“First of all, your smart printers should be behind a firewall, and only the correct traffic should go to and from the smart printer,” he explains, adding that documents should be automatically wiped from a printer’s memory every few minutes. “So unless it's Follow Me printing and it's waiting for someone and fully encrypted, it's purged from the printer's memory so you can't replay it.”
Next up is a strict access policy, which executives need to implement for printers just as they would for servers or cloud applications. “Some people will just be able to print, some print and scan to fax and email – others will only be able to print documents if they use the Follow Me feature because the data they have is too sensitive,” explains Gorge. “You then put in the right technical measures – two-factor authentication, file integrity software. If I am trying to scan a document to email when it's not within my profile, you can stop that or raise an alert. Am I scanning confidential information, do I need to do that? So it's really on a need-to-know basis.”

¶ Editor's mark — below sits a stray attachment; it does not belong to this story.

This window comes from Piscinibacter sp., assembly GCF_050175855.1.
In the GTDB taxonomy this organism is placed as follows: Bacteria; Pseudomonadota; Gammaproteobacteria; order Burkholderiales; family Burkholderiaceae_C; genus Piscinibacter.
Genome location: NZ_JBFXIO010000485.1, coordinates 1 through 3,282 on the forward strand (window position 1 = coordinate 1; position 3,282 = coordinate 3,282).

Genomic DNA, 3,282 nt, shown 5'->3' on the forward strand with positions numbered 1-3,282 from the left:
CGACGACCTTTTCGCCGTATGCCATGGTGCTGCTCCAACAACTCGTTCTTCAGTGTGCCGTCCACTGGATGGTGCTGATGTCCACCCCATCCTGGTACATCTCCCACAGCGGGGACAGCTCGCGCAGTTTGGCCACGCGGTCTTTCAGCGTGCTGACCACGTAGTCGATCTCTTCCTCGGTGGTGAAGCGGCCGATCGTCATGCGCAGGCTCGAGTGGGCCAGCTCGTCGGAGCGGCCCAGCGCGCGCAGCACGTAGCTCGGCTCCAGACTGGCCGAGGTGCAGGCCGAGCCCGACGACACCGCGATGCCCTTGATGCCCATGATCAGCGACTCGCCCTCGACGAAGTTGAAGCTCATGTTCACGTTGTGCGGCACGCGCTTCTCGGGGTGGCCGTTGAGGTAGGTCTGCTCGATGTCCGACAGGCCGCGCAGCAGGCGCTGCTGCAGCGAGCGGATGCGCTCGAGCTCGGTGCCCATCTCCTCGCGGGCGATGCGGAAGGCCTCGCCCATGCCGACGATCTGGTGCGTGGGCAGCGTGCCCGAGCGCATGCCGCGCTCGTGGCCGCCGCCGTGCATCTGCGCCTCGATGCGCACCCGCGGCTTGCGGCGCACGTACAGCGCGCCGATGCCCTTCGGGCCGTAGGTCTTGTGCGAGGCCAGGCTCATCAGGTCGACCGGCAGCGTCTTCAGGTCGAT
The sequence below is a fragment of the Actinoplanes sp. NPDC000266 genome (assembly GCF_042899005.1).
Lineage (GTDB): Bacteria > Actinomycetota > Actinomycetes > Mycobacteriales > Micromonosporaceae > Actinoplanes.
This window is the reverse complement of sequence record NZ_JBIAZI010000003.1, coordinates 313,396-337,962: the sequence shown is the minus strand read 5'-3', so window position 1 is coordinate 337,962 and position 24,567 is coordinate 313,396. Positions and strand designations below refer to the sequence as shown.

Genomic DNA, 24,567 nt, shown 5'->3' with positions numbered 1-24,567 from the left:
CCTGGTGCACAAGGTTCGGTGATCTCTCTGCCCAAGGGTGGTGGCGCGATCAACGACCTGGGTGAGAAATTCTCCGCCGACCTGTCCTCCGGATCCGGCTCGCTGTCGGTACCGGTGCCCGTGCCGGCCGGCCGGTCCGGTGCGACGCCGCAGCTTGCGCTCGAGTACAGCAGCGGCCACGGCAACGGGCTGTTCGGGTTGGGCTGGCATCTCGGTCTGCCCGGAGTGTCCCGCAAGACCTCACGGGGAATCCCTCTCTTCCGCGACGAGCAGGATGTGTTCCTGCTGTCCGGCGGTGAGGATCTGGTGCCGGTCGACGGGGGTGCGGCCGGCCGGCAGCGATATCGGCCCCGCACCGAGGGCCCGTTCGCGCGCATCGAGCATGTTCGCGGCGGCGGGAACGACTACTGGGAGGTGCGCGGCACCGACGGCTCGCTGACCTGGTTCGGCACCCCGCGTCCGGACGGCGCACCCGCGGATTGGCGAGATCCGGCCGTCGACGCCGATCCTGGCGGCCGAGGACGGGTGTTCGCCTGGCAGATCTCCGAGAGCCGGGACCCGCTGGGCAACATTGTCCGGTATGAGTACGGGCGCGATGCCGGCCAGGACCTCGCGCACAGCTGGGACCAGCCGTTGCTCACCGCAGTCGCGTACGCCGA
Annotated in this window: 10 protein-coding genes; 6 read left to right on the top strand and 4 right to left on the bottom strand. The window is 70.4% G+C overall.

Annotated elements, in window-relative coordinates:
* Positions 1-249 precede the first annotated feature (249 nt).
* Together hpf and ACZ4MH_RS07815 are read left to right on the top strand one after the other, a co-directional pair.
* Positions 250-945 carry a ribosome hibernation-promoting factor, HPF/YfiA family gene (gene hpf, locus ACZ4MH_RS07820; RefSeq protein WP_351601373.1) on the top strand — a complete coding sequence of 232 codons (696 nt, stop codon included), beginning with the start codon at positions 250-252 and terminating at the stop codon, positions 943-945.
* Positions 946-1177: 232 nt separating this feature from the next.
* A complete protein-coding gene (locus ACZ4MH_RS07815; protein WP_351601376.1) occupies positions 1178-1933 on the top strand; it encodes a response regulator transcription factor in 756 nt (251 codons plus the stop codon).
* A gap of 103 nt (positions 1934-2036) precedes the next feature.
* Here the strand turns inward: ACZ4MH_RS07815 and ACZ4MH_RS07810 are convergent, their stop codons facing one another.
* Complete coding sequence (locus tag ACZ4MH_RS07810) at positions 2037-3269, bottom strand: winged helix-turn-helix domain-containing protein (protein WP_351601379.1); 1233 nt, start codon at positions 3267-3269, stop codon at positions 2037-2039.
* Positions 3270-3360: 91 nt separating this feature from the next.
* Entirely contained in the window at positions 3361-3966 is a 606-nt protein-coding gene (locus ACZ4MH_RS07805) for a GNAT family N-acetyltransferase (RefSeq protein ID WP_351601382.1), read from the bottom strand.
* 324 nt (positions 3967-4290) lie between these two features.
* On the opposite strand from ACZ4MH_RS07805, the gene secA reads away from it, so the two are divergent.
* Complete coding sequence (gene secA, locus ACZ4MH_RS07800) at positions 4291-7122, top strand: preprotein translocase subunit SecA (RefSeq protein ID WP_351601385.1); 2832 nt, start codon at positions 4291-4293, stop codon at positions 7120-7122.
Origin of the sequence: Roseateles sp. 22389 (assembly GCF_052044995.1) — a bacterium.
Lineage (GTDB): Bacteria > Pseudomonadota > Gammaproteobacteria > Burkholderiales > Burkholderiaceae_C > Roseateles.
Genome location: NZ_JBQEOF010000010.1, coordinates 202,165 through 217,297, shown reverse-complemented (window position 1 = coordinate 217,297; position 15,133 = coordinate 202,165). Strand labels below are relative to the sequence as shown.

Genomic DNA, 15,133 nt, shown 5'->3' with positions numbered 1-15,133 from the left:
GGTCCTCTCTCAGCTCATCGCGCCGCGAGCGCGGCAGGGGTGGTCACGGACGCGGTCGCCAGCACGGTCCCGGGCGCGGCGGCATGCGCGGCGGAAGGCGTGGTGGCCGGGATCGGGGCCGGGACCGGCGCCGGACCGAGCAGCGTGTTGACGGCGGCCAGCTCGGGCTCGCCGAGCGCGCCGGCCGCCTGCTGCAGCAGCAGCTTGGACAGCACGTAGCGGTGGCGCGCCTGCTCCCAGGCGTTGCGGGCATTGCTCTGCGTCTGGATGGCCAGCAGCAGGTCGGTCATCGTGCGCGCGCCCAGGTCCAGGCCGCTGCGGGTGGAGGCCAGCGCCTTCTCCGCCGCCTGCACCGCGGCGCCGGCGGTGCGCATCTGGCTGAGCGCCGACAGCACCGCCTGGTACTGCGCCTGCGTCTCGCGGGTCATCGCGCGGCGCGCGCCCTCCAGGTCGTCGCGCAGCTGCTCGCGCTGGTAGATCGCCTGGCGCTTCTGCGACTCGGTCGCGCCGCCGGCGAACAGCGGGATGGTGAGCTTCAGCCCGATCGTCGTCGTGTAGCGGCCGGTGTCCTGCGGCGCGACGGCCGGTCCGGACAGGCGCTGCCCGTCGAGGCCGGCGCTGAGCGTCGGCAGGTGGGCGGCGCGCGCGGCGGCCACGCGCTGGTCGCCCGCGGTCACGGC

To help raise awareness among bosses and persuade them to take printer security more seriously, Gorge and his team will even run “bait traps” using bogus documents, to demonstrate how readily workers will print something they shouldn’t have access to if it piques their interest.
“One thing that works really well is to print a fake list of salaries,” he says. “We've done a lot of events for clients where they just need to understand what's happening with the printers, so we put a job in the queue that says Executive Salaries – and you'd be surprised how many people print it! It's completely fake, of course.”
Do not ignore this blind spot